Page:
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Book These Honored Dead: How The Story Of Gettysburg Shaped American Memory

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These Honored Dead: How The Story Of Gettysburg Shaped American Memory

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    Available in PDF - DJVU Format | These Honored Dead: How The Story Of Gettysburg Shaped American Memory.pdf | Language: ENGLISH
    Thomas A. Desjardin(Author)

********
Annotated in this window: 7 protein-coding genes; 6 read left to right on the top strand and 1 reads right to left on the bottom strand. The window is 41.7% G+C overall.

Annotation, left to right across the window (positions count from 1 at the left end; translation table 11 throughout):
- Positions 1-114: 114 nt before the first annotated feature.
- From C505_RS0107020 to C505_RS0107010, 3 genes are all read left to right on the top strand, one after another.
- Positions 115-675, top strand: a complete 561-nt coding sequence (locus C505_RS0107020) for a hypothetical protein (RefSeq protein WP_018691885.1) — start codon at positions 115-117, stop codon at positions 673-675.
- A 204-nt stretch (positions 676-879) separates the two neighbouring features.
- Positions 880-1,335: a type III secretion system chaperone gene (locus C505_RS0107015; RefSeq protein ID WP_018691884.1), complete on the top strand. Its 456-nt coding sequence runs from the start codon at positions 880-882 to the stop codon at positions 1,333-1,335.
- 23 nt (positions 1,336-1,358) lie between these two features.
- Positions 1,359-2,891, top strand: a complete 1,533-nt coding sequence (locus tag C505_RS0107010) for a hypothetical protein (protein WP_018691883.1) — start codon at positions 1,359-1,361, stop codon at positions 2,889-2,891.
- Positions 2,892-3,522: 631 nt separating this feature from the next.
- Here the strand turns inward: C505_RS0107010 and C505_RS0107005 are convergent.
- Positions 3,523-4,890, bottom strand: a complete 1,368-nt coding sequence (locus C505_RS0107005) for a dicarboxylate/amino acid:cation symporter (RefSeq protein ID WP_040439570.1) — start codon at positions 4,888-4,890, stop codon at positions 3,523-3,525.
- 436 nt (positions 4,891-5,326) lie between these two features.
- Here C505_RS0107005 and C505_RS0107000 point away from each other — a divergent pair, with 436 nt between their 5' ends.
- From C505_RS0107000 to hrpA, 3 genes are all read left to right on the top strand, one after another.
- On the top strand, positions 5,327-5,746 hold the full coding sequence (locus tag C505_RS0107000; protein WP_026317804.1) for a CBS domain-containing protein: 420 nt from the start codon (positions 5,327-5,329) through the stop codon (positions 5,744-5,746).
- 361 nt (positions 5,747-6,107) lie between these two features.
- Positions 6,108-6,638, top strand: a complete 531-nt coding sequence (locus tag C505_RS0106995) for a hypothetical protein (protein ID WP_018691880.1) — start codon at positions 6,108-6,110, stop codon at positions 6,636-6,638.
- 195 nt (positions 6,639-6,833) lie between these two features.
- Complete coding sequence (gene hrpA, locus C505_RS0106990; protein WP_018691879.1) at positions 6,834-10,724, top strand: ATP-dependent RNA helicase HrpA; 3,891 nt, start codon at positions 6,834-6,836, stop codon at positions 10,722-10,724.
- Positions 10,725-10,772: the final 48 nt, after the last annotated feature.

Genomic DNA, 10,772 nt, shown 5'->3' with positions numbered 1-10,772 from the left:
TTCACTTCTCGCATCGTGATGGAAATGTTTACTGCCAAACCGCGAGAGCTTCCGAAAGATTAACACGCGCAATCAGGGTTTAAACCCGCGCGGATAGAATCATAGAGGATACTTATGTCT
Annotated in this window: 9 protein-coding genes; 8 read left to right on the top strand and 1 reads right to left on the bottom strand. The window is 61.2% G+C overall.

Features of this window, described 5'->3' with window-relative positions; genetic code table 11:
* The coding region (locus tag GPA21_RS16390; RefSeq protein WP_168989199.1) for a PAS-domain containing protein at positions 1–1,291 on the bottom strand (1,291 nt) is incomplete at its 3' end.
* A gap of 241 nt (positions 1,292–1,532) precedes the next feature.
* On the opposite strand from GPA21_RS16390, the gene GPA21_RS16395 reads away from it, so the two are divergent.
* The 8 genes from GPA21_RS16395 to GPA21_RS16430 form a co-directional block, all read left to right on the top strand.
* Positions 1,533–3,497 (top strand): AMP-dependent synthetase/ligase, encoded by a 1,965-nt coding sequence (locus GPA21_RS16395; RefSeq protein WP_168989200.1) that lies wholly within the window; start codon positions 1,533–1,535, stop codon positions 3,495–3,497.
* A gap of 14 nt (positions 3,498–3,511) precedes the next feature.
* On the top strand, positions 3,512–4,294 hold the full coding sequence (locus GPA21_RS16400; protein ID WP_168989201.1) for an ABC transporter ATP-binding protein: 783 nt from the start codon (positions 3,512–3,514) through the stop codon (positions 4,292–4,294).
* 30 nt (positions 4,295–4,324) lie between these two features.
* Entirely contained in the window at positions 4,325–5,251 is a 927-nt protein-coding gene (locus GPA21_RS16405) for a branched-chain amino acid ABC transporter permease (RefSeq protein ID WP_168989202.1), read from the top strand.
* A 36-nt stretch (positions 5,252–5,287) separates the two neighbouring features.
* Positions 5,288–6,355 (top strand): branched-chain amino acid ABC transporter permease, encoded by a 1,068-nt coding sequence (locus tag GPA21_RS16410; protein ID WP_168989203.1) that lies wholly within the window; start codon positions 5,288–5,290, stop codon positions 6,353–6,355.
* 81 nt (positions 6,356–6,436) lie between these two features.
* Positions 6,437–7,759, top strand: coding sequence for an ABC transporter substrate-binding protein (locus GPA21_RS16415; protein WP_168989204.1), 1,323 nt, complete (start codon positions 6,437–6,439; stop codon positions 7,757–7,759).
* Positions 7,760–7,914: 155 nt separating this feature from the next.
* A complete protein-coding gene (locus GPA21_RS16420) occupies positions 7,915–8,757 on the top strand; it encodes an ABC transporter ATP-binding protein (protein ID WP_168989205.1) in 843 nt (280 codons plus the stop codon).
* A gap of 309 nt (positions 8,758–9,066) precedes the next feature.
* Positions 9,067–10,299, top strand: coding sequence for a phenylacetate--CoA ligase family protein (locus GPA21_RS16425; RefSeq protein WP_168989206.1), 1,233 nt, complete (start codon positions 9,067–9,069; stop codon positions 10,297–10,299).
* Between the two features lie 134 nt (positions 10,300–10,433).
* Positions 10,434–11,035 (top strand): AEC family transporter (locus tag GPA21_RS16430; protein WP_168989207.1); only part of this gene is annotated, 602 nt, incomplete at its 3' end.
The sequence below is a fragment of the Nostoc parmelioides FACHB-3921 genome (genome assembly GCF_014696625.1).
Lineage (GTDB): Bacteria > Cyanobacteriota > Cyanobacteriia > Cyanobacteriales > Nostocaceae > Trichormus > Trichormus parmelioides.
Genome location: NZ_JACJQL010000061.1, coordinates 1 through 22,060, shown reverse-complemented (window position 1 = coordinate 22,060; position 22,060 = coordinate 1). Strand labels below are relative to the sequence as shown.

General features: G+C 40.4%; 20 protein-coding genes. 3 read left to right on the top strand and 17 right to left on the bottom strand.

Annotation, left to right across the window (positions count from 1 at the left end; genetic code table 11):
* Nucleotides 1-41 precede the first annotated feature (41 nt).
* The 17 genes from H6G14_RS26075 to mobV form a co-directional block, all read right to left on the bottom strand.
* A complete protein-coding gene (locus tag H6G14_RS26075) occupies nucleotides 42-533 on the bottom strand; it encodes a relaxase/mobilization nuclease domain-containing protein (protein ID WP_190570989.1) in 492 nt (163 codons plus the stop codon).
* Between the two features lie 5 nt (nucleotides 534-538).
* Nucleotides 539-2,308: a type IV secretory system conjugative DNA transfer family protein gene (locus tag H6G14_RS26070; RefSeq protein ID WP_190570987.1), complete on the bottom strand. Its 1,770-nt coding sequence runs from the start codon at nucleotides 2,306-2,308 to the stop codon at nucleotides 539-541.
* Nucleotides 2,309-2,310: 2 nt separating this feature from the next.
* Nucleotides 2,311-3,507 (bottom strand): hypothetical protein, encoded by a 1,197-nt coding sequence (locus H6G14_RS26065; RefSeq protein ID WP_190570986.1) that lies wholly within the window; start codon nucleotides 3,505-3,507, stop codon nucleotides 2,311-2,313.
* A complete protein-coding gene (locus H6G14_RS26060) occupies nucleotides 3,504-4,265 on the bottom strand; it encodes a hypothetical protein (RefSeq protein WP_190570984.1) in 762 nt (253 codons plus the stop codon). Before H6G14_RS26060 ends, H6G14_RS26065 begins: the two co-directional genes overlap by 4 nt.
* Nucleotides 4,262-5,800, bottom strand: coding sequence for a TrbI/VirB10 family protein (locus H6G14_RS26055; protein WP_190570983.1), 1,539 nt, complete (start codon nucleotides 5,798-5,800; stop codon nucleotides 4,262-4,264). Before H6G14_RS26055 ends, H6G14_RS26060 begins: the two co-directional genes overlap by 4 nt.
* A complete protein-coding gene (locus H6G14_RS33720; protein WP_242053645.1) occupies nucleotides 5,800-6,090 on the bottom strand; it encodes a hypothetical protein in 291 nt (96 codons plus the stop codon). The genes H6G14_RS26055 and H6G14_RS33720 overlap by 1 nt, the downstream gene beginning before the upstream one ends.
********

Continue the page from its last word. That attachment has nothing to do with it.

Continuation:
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Ever since the guns of Gettysburg fell silent, and Lincoln delivered his famous two-minute speech four months after the battle, the story of this three-day conflict has become an American legend. We remember Gettysburg as, perhaps, the biggest, bloodiest, and most important battle ever fought-the defining conflict in American history. But how much truth is behind the legend?In These Honored Dead, Thomas A. Desjardin, a prominent Civil War historian and a perceptive cultural observer, demonstrates how flawed our knowledge of this enormous event has become, and why. He examines how Americans, for seven score years, have shaped, used, altered, and sanctified our national memory, fashioning the story of Gettysburg as a reflection of, and testimony to, our culture and our nation.